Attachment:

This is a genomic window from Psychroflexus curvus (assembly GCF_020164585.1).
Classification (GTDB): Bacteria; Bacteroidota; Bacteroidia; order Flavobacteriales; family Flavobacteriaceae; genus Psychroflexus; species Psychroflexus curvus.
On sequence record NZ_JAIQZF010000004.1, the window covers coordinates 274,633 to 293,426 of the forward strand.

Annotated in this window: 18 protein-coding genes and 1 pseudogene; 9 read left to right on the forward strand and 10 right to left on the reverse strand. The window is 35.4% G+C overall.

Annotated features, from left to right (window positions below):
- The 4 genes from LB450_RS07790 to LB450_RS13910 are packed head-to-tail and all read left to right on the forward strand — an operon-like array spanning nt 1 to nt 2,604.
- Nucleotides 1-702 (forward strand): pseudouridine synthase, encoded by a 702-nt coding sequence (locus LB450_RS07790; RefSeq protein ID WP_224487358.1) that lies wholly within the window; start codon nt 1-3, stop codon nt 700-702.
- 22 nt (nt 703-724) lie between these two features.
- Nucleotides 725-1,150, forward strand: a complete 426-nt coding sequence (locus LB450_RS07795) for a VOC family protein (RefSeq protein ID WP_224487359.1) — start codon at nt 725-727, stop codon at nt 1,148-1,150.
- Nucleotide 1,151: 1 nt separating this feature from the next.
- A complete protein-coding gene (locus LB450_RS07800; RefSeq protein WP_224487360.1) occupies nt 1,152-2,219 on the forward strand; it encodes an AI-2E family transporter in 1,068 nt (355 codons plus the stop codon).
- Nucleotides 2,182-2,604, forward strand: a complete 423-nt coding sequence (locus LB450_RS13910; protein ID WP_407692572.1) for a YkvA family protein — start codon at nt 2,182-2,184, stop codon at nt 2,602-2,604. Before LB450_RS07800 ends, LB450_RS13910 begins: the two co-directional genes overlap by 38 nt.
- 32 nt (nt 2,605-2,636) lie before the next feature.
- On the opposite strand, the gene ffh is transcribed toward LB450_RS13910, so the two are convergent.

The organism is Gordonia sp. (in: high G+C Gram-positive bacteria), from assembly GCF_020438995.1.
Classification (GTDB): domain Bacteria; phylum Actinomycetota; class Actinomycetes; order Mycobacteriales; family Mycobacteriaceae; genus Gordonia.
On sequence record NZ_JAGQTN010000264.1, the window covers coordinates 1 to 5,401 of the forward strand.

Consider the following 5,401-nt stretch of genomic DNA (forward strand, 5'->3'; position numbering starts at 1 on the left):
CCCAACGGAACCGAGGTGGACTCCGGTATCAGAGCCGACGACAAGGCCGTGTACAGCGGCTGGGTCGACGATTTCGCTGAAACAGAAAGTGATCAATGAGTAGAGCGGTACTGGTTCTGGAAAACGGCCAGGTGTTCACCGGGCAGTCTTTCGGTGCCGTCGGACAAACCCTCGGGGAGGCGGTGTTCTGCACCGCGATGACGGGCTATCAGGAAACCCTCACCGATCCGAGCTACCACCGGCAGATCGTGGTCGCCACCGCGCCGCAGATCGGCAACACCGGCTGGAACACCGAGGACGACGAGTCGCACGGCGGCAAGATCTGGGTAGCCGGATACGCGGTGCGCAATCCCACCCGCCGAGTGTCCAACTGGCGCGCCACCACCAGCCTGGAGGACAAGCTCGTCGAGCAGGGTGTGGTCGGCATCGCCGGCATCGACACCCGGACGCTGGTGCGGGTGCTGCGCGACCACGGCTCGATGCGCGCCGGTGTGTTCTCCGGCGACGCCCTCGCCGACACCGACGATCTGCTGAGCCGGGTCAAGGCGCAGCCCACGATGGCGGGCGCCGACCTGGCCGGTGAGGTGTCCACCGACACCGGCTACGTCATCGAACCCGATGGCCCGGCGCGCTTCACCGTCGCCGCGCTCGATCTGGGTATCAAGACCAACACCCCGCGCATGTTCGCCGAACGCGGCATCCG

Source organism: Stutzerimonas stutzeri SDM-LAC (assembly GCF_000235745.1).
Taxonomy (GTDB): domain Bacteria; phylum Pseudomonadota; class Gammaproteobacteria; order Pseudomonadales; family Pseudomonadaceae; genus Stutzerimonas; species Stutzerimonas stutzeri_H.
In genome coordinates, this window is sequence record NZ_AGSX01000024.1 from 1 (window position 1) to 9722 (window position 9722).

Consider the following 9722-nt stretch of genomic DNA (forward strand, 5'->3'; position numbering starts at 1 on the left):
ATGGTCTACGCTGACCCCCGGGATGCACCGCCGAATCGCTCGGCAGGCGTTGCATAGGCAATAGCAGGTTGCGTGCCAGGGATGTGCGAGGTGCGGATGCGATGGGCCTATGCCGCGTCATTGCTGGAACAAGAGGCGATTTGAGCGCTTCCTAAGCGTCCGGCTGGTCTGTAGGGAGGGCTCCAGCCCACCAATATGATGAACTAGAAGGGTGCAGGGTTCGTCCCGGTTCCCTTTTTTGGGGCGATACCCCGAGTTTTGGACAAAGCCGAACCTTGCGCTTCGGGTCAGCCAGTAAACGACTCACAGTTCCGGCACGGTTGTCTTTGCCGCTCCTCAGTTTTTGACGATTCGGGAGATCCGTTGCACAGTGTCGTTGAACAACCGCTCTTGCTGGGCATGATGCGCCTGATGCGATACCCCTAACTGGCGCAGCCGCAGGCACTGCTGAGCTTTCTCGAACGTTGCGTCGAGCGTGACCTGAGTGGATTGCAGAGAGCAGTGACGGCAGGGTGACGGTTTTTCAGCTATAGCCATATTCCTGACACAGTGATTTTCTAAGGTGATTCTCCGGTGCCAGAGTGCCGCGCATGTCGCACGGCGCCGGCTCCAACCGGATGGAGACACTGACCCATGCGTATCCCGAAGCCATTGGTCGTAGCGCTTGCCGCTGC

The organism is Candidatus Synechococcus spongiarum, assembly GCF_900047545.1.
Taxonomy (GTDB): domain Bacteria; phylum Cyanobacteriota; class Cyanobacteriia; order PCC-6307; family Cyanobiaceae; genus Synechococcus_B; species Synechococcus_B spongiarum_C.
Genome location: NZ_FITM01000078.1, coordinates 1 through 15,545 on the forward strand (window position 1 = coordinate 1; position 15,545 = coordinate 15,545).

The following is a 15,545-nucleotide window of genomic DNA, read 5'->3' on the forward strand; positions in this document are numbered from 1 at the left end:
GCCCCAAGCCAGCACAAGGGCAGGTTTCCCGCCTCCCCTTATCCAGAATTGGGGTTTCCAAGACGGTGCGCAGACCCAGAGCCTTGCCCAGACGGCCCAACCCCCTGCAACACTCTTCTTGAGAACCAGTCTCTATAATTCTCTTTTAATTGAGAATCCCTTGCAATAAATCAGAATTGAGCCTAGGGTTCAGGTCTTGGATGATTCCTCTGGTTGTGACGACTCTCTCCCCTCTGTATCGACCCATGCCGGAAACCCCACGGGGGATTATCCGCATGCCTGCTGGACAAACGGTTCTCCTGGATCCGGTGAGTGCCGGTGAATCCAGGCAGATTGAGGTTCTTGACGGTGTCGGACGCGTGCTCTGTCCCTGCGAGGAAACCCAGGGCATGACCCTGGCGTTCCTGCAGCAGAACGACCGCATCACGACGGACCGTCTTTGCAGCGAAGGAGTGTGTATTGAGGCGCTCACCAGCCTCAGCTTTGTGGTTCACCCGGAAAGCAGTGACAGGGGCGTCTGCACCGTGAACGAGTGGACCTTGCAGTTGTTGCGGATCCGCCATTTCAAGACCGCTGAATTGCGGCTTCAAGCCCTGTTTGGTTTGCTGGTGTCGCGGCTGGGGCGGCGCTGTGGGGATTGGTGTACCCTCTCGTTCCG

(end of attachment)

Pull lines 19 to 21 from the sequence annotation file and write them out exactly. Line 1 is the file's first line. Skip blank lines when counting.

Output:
CCCAACGGAACCGAGGTGGACTCCGGTATCAGAGCCGACGACAAGGCCGTGTACAGCGGCTGGGTCGACGATTTCGCTGAAACAGAAAGTGATCAATGAGTAGAGCGGTACTGGTTCTGGAAAACGGCCAGGTGTTCACCGGGCAGTCTTTCGGTGCCGTCGGACAAACCCTCGGGGAGGCGGTGTTCTGCACCGCGATGACGGGCTATCAGGAAACCCTCACCGATCCGAGCTACCACCGGCAGATCGTGGTCGCCACCGCGCCGCAGATCGGCAACACCGGCTGGAACACCGAGGACGACGAGTCGCACGGCGGCAAGATCTGGGTAGCCGGATACGCGGTGCGCAATCCCACCCGCCGAGTGTCCAACTGGCGCGCCACCACCAGCCTGGAGGACAAGCTCGTCGAGCAGGGTGTGGTCGGCATCGCCGGCATCGACACCCGGACGCTGGTGCGGGTGCTGCGCGACCACGGCTCGATGCGCGCCGGTGTGTTCTCCGGCGACGCCCTCGCCGACACCGACGATCTGCTGAGCCGGGTCAAGGCGCAGCCCACGATGGCGGGCGCCGACCTGGCCGGTGAGGTGTCCACCGACACCGGCTACGTCATCGAACCCGATGGCCCGGCGCGCTTCACCGTCGCCGCGCTCGATCTGGGTATCAAGACCAACACCCCGCGCATGTTCGCCGAACGCGGCATCCG

Source organism: Stutzerimonas stutzeri SDM-LAC (assembly GCF_000235745.1).
Taxonomy (GTDB): domain Bacteria; phylum Pseudomonadota; class Gammaproteobacteria; order Pseudomonadales; family Pseudomonadaceae; genus Stutzerimonas; species Stutzerimonas stutzeri_H.